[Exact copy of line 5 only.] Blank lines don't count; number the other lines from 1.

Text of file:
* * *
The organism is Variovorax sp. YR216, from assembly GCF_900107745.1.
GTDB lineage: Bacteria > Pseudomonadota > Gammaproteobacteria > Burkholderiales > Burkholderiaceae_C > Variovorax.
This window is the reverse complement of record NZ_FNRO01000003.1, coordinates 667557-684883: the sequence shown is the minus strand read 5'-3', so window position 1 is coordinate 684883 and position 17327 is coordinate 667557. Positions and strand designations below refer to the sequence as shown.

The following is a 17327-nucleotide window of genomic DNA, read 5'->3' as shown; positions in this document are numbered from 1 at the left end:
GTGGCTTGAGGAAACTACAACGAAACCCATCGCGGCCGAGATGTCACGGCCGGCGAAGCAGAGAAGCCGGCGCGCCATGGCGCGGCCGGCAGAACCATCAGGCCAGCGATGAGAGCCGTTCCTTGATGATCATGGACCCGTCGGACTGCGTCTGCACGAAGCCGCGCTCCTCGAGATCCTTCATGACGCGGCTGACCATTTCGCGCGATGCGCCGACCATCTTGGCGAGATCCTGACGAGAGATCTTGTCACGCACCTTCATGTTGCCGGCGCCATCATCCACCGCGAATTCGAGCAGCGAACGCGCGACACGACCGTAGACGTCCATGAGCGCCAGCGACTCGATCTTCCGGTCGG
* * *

GTGGCTTGAGGAAACTACAACGAAACCCATCGCGGCCGAGATGTCACGGCCGGCGAAGCAGAGAAGCCGGCGCGCCATGGCGCGGCCGGCAGAACCATCAGGCCAGCGATGAGAGCCGTTCCTTGATGATCATGGACCCGTCGGACTGCGTCTGCACGAAGCCGCGCTCCTCGAGATCCTTCATGACGCGGCTGACCATTTCGCGCGATGCGCCGACCATCTTGGCGAGATCCTGACGAGAGATCTTGTCACGCACCTTCATGTTGCCGGCGCCATCATCCACCGCGAATTCGAGCAGCGAACGCGCGACACGACCGTAGACGTCCATGAGCGCCAGCGACTCGATCTTCCGGTCGG